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Broadly, my research interest is in studying human behavior as a functionally adaptive system, that is, evolutionary psychology--the study of human behaviour and cognition from an evolutionary perspective. My research topics have been diverse, including leadership, attitudes, social norms, altruism, social policing, nonverbal behavior and animal behavior. I adopt an integrative approach, drawing on research and theory in evolutionary psychology, primatology, animal behavior, behavioral ecology, and social psychology.

I am particularly interested in within-group dynamics and interactions. My current research focuses on questions that relate to group functioning within the parameters of pressures for self-oriented behaviour. Whew! What does that mean? Most evolutionary psychologists assume that humans are evolved to be reproductively selfish--they argue that we act in ways that maximise our reproductive success ( genetically selfish). The only exception to this is if we can maximise our kin's reproductive success by being altruistic toward them (which can mean more of our kin-altruism genes getting into the next generation than if we just try to achieve that ourselves!).

However, some evolutionists think that we are also willing to be altruistic to others (non-kin) in our groups, within certain conditions. In the last decade, a substantial body of work has emerged from a number of disciplines (particularly psychology and economics, complemented by theory from biology and fieldwork from anthropology) that suggests that humans are fundamentally cooperative. That is, we are willing to be altruistic to people in our own groups, such as friendship circles or communities, even if we won't be compensated (think, volunteering for a psychology experiment).

So I am interested in looking at when we will be altruistic to non-kin, and why this happens. Being altruistic can take many forms, so this can take in many behaviours if the behaviours benefit the relevant group. Along these lines, I have done, and am doing, work looking at whether being watched is necessary for cooperation, whether we prefer to help family over friends, behaviourally or cognitively, and whether social norms are something to which we are evolved to respond.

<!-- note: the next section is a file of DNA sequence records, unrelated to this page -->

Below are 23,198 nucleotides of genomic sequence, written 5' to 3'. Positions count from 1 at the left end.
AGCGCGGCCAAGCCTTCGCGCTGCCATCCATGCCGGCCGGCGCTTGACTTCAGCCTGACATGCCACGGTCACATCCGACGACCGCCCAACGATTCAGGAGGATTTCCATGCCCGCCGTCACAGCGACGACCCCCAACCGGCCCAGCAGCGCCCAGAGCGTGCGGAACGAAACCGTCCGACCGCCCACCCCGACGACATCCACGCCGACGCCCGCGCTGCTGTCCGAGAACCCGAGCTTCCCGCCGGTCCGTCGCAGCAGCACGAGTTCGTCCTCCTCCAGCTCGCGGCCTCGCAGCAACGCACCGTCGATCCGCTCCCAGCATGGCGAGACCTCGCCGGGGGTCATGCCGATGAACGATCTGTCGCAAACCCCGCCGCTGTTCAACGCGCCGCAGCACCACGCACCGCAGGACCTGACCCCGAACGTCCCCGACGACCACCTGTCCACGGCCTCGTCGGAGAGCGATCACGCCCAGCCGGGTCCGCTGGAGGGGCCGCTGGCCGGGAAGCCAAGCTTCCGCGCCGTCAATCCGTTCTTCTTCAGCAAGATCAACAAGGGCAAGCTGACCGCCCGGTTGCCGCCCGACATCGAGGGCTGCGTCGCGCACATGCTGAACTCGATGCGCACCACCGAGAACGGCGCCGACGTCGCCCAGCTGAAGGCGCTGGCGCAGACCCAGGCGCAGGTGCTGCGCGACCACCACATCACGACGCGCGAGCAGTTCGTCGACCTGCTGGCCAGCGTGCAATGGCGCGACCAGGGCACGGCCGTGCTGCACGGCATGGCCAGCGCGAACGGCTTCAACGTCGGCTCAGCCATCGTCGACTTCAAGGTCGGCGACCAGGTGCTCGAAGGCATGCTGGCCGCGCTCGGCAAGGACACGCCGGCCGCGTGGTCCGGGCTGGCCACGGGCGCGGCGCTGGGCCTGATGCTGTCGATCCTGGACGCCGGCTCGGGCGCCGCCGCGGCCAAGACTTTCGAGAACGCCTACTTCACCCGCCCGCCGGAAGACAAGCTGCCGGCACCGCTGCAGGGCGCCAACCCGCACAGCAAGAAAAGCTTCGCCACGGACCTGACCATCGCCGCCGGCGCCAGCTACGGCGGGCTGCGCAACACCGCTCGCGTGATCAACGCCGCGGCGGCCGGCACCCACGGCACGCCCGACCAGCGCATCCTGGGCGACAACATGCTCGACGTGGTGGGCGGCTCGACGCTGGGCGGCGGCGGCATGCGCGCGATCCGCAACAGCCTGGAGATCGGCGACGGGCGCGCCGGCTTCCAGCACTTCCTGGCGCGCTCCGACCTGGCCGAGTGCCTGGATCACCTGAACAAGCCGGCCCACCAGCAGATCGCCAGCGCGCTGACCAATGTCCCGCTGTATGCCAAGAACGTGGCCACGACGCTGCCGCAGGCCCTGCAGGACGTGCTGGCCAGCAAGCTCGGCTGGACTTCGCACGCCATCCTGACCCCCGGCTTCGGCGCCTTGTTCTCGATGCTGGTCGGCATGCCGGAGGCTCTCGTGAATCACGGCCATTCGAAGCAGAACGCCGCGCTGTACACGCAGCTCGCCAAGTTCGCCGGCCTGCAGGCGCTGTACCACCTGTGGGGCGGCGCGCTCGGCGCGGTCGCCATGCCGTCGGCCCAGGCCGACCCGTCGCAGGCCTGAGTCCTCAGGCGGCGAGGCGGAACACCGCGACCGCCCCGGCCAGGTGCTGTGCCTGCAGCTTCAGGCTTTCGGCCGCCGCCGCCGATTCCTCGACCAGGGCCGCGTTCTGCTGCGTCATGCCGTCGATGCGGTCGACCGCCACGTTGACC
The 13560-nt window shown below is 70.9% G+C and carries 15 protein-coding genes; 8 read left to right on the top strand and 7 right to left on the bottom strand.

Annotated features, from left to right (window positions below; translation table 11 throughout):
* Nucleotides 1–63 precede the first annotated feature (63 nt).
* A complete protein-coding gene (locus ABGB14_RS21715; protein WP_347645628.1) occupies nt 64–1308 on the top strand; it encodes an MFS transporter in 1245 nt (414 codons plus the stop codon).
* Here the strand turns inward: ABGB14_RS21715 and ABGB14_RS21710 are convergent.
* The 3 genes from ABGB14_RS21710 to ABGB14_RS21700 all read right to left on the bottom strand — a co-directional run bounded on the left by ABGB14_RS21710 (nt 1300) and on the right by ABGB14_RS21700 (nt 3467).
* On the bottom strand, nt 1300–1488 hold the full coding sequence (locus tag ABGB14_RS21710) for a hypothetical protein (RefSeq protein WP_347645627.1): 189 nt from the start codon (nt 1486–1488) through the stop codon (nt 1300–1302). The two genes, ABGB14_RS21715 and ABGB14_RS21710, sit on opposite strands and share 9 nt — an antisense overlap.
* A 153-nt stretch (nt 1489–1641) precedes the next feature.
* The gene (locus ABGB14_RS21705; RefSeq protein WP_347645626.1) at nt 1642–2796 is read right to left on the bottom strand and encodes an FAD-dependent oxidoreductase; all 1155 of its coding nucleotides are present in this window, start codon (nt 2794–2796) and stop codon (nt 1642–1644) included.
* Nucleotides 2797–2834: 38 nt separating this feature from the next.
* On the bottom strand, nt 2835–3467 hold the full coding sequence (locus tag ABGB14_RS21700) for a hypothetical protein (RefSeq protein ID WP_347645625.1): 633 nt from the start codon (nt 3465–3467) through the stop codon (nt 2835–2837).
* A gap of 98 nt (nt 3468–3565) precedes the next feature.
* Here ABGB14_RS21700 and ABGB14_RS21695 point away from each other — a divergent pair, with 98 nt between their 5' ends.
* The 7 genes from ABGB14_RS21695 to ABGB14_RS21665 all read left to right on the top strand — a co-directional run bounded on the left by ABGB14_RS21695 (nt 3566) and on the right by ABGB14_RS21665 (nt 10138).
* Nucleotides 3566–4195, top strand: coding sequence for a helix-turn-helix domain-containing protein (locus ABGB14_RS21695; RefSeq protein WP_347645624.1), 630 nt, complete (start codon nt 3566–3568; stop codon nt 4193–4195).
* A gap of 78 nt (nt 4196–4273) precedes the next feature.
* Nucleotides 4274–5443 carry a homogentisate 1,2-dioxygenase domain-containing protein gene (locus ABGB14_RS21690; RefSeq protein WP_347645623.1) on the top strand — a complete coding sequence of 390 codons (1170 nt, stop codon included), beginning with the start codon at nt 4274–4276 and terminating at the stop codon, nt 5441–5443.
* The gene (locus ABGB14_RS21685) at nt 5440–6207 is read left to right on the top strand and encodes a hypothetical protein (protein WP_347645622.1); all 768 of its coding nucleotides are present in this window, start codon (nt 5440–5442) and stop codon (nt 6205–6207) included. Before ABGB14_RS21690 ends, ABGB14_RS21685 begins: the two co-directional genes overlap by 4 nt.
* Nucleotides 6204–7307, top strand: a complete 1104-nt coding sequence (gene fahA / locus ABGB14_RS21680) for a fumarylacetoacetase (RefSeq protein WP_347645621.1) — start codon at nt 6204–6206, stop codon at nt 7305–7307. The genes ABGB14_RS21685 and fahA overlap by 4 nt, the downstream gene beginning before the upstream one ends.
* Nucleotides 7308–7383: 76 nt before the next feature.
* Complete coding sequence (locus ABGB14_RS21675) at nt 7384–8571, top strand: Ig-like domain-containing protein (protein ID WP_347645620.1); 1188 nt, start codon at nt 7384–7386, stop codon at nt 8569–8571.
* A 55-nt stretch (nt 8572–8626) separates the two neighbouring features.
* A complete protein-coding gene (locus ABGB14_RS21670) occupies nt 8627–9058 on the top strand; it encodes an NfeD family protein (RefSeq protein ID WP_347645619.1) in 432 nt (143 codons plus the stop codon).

Prior to beginning work as a lecturer, I worked as a post-doctoral researcher with Mark van Vugt, looking at leadership from an evolutionary social perspective. We were interested in looking at how leadership operates by using an evolutionary theoretical framework. Very little work has been done using such an approach. From an evolutionary perspective, leadership is a behaviour that is very likely to have been shaped by natural selection, given that such behaviour has implications for both individual and group fitness.

We conducted a number of studies, focussing on examining the potential role of a leader as a solution to coordination and cooperation problems. We addressed this question using zTree to create public goods games.

Before that, I have worked with Marco Perugini and Mark Connor studying the relationship between implicit and explicit attitudes. Our focus was on whether implicit and explicit attitudes can both successfully predict actual behaviours, what kinds of behaviours, and how implicit and explicit attitudes affect behaviour in relation to each other (e.g. do they interact as predictors or not?). As part of this project, we worked with implicit measures such as the Implicit Association Test (IAT) and the Extrinsic Affective Simon Task (EAST).

My PhD, working with David Sloan Wilson, centred on examining whether humans might have cognitive biases that facilitate our functioning in a social environment that is replete with normative requirements. Social norms are central to human social functioning and a comprehension of social norms is vital for social success, which can translate into biological success (i.e. increased fitness). I have examined cognitive recall biases, emotional responses to norm violations and reciprocity and punishment behaviours in humans. In addition, social norms seem to have a group selection dimension. Historically, this topic was rejected by evolutionary biologists, but much recent work, both theoretical and empirical, suggests it’s a viable process. I have developed an agent-based computer model to examine whether altruism could evolve.

I have also conducted research in nonverbal behaviour (looking at postural congruence) and spent time in Africa (in The Gambia) studying the behaviour of feral Gallus gallus.

Interested in working with me? For undergrad dissertations, contact me, as I have many ideas related to the above topics that could be easily tested. For postgraduate research, I am particularly keen to work with individuals who have an interest in similar areas to me, as that will play best to my strengths (and thus to yours). Feel free to get in touch--I am happy to talk informally about possibilities by email, phone or in person (to do so, see my contact page).